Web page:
A bold new animated film aims to tackle the topic of illegal dog fighting through a plucky pup protagonist and a story of hope and redemption.
Chance — an American pit bull stolen from a loving home and thrust into vicious dog fighting rings — stars in the animated film, Chance. He befriends two other young dogs, who help him survive his cruel new reality while also staying true to values instilled by his mother Duchess, who taught him to live with love and in harmony with other dogs.
We won’t give the ending away here, but we will say that while Chance doesn’t want to fight other dogs, he does learn through the course of his journey to fight for his freedom.
Written by Kenny Young, directed by Kenny Roy, and produced by Phil James and Brandon Wynn of James Young Entertainment, the film aims to raise awareness about the cruelty inherent in dog fighting.
But the film also aims to underscore that former dogfighting victims can become fabulous forever companions when rehabilitated with patience, loving care, and support.
“We’re excited to continue our mission of reversing the stigma of pit bulls and forever ending dogfighting throughout the globe,” the filmmakers wrote on the film’s official Facebook page. “The love of pit bulls is real, but so is the brutality they face. Change starts with awareness, advocacy and action, and that’s what we hope Chance the film will inspire worldwide.”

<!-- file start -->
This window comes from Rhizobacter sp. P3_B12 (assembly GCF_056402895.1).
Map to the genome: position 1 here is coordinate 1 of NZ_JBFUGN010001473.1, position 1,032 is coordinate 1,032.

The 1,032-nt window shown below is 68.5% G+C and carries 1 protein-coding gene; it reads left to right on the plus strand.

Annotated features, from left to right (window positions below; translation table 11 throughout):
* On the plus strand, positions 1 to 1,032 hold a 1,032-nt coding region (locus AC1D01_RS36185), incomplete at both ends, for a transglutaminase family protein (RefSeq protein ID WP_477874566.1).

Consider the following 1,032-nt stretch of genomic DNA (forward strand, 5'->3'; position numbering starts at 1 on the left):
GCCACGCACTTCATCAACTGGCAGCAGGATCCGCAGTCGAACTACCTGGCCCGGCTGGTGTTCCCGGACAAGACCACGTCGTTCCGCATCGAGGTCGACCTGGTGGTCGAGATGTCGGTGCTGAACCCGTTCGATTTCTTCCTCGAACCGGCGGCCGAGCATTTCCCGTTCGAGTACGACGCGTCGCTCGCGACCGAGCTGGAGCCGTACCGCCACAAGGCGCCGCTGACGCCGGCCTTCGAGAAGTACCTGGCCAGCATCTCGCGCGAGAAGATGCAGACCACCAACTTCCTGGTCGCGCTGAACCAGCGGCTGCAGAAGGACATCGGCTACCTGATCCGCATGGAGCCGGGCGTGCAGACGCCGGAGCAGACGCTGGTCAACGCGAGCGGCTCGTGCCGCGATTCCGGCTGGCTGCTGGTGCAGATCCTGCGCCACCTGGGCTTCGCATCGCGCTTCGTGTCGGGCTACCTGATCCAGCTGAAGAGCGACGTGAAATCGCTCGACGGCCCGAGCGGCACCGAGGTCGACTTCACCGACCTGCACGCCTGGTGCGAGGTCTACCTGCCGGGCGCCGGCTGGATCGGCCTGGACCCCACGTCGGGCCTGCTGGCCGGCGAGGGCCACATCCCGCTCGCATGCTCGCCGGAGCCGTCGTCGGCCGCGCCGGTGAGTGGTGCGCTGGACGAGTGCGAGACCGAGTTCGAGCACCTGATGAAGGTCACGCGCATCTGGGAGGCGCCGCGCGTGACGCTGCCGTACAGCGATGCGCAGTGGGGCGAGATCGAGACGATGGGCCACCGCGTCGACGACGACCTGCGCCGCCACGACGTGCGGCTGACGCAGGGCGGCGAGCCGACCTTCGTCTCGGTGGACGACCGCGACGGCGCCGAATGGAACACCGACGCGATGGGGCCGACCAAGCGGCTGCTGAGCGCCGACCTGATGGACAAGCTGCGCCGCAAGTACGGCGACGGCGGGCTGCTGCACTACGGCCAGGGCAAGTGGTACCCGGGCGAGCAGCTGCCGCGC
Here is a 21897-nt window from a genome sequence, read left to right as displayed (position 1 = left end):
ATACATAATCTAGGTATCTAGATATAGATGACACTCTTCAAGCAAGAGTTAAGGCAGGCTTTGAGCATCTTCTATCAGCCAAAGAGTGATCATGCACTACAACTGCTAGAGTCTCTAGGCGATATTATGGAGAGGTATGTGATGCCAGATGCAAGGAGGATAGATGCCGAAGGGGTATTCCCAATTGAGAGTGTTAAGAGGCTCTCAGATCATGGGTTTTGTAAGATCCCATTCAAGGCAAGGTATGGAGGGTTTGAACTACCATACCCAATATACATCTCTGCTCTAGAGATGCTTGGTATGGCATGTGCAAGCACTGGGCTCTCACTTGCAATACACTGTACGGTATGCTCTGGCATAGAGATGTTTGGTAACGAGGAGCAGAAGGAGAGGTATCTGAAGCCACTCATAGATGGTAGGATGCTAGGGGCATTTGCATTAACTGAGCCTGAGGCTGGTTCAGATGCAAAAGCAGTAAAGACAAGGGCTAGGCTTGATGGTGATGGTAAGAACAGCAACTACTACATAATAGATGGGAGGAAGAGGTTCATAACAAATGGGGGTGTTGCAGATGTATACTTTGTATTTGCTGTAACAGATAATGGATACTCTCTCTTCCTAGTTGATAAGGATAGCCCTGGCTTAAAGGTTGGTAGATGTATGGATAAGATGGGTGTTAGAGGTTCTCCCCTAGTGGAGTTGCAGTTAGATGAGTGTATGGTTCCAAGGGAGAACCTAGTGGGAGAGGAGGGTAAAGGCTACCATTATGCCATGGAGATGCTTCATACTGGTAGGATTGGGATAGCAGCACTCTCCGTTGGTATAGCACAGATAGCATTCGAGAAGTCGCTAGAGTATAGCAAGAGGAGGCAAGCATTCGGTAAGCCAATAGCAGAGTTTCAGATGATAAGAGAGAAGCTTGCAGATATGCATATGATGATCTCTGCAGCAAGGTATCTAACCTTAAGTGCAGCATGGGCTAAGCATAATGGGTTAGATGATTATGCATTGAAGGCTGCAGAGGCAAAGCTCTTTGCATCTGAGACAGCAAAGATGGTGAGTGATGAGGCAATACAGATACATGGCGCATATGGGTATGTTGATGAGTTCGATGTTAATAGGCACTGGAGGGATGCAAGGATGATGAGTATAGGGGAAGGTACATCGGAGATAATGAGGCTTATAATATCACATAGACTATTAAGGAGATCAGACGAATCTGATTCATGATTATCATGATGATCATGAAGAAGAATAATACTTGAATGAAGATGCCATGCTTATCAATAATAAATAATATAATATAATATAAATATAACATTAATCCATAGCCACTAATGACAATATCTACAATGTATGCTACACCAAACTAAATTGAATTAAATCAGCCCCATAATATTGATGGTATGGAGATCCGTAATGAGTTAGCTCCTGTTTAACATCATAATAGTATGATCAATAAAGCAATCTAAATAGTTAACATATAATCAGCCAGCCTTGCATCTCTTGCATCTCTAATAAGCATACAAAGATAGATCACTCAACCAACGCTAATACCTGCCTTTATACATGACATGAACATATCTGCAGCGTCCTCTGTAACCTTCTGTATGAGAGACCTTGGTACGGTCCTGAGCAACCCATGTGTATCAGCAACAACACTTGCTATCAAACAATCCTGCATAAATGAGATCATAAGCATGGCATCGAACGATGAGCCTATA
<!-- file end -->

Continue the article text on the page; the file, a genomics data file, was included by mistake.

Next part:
The film, released by Vision Films, Inc., features the voice talents of Will Cannon, Pepper Chambers (Reparations), Eddie Goines (American Gangster), Kenny Young (One Week), Rodney Perry (Madea’s Big Happy Family), and Joe Grubbs (Against the Grain) and premiered Tuesday, May 4.
You can check out Chance via streaming and cable platforms, including Apple, Google Play, Vudu, FandangoNow, iTunes, Amazon, Hoopla, Vimeo, Microsoft Xbox, and YouTube as well as all major cable platforms in the United States and on Rogers and Shaw in Canada.
The following Q&A combines an interview with Brandon Wynn, co-producer of Chance, and excerpts from the film’s rollout in a press release and on Facebook.
A Q&A With Brandon Wynn, Co-Producer of Chance
Tell us about your main character, Chance, and what he’s up against?